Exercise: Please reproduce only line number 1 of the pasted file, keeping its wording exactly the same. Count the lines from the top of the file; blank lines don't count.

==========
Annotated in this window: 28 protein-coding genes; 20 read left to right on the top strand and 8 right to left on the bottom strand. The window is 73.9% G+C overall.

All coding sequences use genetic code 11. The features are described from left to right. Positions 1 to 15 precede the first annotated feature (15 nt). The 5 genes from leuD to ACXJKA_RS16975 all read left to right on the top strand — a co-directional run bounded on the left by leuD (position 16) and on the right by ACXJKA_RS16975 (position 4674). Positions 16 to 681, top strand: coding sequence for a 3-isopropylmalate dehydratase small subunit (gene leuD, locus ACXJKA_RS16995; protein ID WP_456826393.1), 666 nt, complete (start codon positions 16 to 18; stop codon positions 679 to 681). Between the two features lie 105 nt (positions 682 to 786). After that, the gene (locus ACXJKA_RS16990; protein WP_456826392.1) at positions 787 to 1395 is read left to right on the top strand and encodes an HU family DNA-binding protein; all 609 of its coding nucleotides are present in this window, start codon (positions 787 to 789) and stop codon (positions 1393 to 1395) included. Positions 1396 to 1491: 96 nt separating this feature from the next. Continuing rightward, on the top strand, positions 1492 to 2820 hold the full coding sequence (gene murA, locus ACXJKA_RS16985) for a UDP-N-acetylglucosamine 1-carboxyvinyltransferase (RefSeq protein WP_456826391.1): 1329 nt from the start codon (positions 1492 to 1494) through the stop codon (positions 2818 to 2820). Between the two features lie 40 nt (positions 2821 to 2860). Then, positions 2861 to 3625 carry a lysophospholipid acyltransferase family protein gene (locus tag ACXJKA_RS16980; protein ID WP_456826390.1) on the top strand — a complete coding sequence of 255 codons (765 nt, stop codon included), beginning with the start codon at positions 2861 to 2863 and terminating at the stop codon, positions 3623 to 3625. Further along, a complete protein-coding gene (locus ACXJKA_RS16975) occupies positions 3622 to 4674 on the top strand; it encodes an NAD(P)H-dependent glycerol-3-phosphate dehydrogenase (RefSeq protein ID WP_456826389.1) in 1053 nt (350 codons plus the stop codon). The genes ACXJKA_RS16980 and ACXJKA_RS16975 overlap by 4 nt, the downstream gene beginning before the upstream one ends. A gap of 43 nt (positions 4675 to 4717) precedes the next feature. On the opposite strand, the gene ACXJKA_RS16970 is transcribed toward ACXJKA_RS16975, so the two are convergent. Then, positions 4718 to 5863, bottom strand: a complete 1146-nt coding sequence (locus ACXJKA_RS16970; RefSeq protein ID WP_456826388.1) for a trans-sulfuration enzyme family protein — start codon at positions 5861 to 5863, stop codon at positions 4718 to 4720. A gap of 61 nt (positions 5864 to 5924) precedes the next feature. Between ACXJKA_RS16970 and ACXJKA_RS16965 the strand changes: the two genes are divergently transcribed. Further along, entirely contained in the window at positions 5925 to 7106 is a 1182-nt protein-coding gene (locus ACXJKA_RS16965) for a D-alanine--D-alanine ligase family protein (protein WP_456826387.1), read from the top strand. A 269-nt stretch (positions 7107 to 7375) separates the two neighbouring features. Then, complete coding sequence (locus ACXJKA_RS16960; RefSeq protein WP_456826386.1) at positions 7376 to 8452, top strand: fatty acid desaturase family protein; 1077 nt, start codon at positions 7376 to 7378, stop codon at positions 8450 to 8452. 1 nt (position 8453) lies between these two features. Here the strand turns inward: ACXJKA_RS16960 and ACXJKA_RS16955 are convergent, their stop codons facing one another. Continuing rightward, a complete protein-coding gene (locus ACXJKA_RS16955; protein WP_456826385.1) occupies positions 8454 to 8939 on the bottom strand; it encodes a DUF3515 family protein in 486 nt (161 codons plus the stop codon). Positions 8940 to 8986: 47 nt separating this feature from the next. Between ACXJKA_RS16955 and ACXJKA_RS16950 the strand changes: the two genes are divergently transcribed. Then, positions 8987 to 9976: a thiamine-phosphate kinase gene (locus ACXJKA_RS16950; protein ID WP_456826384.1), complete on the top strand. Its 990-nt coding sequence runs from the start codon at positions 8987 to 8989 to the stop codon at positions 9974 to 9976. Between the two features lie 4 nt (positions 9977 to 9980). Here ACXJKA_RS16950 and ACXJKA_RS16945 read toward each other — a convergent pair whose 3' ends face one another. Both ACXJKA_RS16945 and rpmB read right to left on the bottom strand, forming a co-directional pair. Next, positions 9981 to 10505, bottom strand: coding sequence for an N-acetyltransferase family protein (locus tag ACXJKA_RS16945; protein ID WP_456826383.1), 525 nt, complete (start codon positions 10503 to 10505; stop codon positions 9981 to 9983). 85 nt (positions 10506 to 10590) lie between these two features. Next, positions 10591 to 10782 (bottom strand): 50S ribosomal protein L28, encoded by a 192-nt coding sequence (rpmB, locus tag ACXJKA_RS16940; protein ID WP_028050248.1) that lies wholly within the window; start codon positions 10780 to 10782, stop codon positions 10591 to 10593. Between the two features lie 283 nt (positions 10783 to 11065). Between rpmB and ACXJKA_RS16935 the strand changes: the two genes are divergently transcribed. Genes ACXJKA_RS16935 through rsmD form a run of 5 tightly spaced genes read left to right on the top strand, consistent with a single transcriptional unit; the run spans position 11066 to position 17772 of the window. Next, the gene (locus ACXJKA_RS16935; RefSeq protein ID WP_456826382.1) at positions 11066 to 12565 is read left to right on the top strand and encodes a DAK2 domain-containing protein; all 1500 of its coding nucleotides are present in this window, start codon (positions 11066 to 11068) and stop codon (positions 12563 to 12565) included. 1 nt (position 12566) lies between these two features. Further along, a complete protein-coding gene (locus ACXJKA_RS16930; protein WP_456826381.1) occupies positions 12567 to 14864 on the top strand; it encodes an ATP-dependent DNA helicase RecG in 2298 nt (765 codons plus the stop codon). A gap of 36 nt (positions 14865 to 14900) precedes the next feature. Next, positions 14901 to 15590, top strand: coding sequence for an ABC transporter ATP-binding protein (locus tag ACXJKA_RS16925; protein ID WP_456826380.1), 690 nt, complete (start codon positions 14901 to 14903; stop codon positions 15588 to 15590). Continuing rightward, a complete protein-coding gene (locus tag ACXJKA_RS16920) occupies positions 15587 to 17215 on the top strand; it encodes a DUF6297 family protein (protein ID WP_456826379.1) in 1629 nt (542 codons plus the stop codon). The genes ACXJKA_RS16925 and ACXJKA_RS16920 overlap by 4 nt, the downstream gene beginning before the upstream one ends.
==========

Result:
Annotated in this window: 28 protein-coding genes; 20 read left to right on the top strand and 8 right to left on the bottom strand. The window is 73.9% G+C overall.